Ways to Save for Retirement as a Freelancer

Self-employment doesn't mean you stop planning for the future.

Retirement accounts are powerful financial tools that allow you to save for the future and cut your taxes at the same time. They’re brilliant. But if you work for yourself, or don’t have a traditional day job with a 401k, you might think it’s impossible to save for retirement.

The good news is that whether you’re self-employed as a full-time freelancer (like me), or if you dabble in a part-time business on the side, there are plenty of options to save for retirement. Depending on your work and financial situation, you may qualify for several different types of retirement accounts all at once.

Even if you have irregular income as a freelancer or small business owner, it’s important to get in the habit of saving for retirement on a regular basis as early as possible. The more accounts you use, the bigger your nest egg can be for retirement.

Here are three ways I save for retirement without having a 9-to-5 job.

1. Traditional IRA

IRA stands for Individual Retirement Arrangement, which means it’s a plan for individuals only. Contributions you make to a “traditional” retirement account are tax-deductible, which reduce the amount of tax you owe.

For instance, if you earn $50,000 and contribute $5,500 to a traditional IRA, you’re taxed on $44,500 of income only, not on $50,000. Plus, none of your investment gains in a traditional IRA are taxed until you take withdrawals in retirement.

Who Can Use It

Anyone with earned income under age 70 1/2, including the self-employed, minors and non-working spouses who file taxes jointly.


You can save for retirement and cut your taxes in the current year.


If you (or a spouse) participate in a retirement plan at work, such as 401k or 403b, some or all your traditional IRA contributions may not be tax deductible. Also, taking withdrawals before age 59 1/2 triggers income tax, plus a 10 percent early withdrawal penalty.

2018 Maximum Contribution

You can contribute up to $5,500 (or $6,500, if you’re age 50 or older) if you earned that much during the tax year.

More on Saving for Retirement: How Much You Need to Survive Retirement in Your State

2. Roth IRA

A Roth IRA is subject to the same rules that apply to a traditional IRA, except when it comes to taxes. Contributions to a Roth IRA are taxed up front, but withdrawals made during retirement are completely tax-free.

Who Can Use It

Anyone with earned income, including the self-employed, minors and non-working spouses who file taxes jointly.


You avoid tax on years or decades of earnings in the account. Additionally, you can withdraw original contributions (but not earnings) before retirement without triggering tax or a 10 percent early withdrawal penalty.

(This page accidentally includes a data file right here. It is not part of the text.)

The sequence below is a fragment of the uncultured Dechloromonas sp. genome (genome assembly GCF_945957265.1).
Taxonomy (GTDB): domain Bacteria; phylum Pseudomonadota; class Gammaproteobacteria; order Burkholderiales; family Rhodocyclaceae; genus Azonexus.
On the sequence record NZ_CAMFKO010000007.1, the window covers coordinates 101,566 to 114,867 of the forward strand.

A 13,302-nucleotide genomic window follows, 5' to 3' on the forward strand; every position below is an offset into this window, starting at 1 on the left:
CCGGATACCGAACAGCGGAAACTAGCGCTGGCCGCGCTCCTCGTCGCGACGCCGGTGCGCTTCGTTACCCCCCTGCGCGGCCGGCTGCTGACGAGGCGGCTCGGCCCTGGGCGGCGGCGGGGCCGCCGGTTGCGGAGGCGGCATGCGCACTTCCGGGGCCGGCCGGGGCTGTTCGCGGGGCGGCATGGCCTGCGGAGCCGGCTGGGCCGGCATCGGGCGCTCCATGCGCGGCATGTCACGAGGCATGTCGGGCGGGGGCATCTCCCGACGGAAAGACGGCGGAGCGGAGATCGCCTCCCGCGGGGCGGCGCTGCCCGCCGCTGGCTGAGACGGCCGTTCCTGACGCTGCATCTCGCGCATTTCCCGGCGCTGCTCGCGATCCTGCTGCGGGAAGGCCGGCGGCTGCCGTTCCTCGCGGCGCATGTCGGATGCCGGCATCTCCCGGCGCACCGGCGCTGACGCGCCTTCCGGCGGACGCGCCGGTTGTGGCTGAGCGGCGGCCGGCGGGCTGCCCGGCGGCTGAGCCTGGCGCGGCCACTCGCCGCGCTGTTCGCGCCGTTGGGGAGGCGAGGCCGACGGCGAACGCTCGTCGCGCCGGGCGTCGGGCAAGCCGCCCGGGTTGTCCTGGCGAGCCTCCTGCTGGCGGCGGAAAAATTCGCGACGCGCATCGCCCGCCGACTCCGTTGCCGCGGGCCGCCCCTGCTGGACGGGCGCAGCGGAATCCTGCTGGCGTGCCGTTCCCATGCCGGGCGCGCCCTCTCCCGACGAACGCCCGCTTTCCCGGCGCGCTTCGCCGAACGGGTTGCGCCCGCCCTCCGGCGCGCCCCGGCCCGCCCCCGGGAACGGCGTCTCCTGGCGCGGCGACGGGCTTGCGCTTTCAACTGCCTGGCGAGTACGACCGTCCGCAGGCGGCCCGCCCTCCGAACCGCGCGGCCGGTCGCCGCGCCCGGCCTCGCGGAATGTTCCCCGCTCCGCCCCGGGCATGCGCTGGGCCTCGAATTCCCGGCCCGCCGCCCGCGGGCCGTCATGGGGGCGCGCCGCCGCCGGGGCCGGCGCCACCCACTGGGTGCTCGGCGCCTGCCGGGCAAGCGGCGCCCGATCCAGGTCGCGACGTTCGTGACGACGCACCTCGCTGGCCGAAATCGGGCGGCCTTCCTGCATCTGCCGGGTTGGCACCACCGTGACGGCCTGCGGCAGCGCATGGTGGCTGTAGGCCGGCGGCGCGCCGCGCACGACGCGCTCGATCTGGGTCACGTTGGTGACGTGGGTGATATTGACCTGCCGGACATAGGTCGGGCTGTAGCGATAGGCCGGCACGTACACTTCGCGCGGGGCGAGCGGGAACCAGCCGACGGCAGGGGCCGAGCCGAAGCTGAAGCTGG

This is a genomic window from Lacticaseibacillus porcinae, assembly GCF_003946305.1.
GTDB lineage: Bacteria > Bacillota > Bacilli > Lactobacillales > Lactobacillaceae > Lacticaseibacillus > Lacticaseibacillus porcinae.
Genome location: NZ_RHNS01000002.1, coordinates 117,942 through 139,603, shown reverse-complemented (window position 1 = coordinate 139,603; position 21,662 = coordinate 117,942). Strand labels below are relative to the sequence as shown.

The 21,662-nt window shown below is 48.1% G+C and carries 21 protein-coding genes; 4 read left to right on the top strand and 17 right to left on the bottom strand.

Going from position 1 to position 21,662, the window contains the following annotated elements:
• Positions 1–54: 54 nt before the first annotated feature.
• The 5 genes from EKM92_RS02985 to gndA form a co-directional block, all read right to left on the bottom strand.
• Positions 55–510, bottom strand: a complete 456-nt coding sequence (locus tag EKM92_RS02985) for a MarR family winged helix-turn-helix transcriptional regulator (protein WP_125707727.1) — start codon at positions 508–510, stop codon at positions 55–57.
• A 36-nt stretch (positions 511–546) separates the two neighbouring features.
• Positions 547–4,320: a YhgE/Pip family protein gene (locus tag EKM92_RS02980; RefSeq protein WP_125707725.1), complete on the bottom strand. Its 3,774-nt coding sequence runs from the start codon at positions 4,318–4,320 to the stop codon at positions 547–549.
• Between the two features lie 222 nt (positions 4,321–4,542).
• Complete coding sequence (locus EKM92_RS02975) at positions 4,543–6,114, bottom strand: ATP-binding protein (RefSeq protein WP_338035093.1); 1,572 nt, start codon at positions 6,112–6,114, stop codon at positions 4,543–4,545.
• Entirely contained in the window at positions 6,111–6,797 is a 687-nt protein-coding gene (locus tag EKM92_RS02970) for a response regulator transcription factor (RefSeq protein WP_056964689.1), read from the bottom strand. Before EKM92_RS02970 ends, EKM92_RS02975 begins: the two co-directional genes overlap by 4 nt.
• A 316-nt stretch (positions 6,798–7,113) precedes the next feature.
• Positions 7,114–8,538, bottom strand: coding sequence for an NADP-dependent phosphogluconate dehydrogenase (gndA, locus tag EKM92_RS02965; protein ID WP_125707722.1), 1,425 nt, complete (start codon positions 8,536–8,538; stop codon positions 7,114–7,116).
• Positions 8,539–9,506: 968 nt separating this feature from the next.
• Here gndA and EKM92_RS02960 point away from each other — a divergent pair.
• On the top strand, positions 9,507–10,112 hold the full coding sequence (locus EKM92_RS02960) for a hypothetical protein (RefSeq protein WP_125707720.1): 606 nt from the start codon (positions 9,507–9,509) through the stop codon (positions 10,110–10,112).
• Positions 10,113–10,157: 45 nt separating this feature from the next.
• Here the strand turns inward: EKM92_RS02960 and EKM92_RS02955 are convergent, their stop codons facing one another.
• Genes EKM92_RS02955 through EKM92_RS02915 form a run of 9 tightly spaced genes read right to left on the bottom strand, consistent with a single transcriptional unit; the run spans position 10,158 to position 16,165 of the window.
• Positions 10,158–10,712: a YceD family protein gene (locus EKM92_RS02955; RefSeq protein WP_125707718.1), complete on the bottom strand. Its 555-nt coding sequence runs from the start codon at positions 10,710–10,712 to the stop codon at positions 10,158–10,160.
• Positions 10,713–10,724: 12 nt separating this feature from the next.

If you exceed an annual income threshold, you don’t qualify to make new contributions. However, you balance continues to grow tax-free, which is a fantastic benefit. In years when my income is too high to contribute to a Roth IRA, I make contributions to other tax-advantaged accounts instead.

2018 Maximum Contribution

You can contribute up to $5,500, or $6,500 if you’re age 50 or older. This is the total sum limit for any and all contributions toward IRAs. For example, you could contribute $2,000 to a traditional IRA and $3,500 to a Roth IRA in the same year, but not $5,500 to both IRAs.

Learn: Which Is Right for You?: Traditional or Roth IRA


A SEP-IRA, or Simplified Employee Pension IRA, is my favorite retirement account for the self-employed because it truly is simple to administer and has a high annual contribution limit. You make contributions for yourself and your employees if you have any.

Who Can Use It

Anyone who is self-employed (with or without employees), no matter if you’re set up as a sole proprietor, a partnership or a corporation.


You can make contributions in years when business is good and skip them when money is tight. You can also have a SEP-IRA in addition to other retirement accounts, such as a traditional or Roth IRA.


If you have employees, you must contribute an equal percentage of income to their accounts. Just like with a traditional IRA, when you tap funds in a SEP-IRA before age 59 1/2, you’re subject to income tax, plus an additional 10 percent early withdrawal penalty.

2018 Maximum Contribution

You can make contributions for each of your employees (including yourself) up to 25 percent of each employee’s compensation for a maximum amount of $55,000.

These are the retirement plans that I use, but they aren’t a complete list. Check out IRS Publication 590, Individual Retirement Arrangements and Publication 560, Retirement Plans for Small Business on IRS.gov to explore more options to save for retirement.

For more clarification about the pros and cons of different retirement accounts, download the Retirement Account Comparison Chart (PDF), a handy reference tool that explains the rules on one page.

If you need help setting up a retirement plan or using multiple accounts, paying a tax professional to help maximize benefits for your business and retirement accounts can pay off.

Click through to read more about 10 signs you’re not saving enough for retirement.

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